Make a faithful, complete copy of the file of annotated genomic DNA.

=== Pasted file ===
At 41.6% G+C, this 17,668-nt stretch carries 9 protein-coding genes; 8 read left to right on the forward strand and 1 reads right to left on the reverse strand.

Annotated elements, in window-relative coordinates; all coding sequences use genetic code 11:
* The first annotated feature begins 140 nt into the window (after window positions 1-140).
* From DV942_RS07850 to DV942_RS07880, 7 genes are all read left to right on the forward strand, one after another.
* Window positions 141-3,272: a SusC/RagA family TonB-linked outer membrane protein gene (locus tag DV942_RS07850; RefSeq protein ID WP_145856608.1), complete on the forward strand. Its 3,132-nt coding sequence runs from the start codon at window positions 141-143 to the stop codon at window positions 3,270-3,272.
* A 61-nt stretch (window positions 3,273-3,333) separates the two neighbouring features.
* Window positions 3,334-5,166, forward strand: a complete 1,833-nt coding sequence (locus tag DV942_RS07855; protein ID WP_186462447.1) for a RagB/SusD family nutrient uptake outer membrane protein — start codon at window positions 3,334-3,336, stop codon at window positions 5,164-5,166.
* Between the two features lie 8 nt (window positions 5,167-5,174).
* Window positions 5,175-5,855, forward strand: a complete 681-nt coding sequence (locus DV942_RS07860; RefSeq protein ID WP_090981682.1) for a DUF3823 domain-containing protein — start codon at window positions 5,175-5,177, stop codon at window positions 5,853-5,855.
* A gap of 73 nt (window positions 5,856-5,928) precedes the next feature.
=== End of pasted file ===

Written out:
At 41.6% G+C, this 17,668-nt stretch carries 9 protein-coding genes; 8 read left to right on the forward strand and 1 reads right to left on the reverse strand.

Annotated elements, in window-relative coordinates; all coding sequences use genetic code 11:
* The first annotated feature begins 140 nt into the window (after window positions 1-140).
* From DV942_RS07850 to DV942_RS07880, 7 genes are all read left to right on the forward strand, one after another.
* Window positions 141-3,272: a SusC/RagA family TonB-linked outer membrane protein gene (locus tag DV942_RS07850; RefSeq protein ID WP_145856608.1), complete on the forward strand. Its 3,132-nt coding sequence runs from the start codon at window positions 141-143 to the stop codon at window positions 3,270-3,272.
* A 61-nt stretch (window positions 3,273-3,333) separates the two neighbouring features.
* Window positions 3,334-5,166, forward strand: a complete 1,833-nt coding sequence (locus tag DV942_RS07855; protein ID WP_186462447.1) for a RagB/SusD family nutrient uptake outer membrane protein — start codon at window positions 3,334-3,336, stop codon at window positions 5,164-5,166.
* Between the two features lie 8 nt (window positions 5,167-5,174).
* Window positions 5,175-5,855, forward strand: a complete 681-nt coding sequence (locus DV942_RS07860; RefSeq protein ID WP_090981682.1) for a DUF3823 domain-containing protein — start codon at window positions 5,175-5,177, stop codon at window positions 5,853-5,855.
* A gap of 73 nt (window positions 5,856-5,928) precedes the next feature.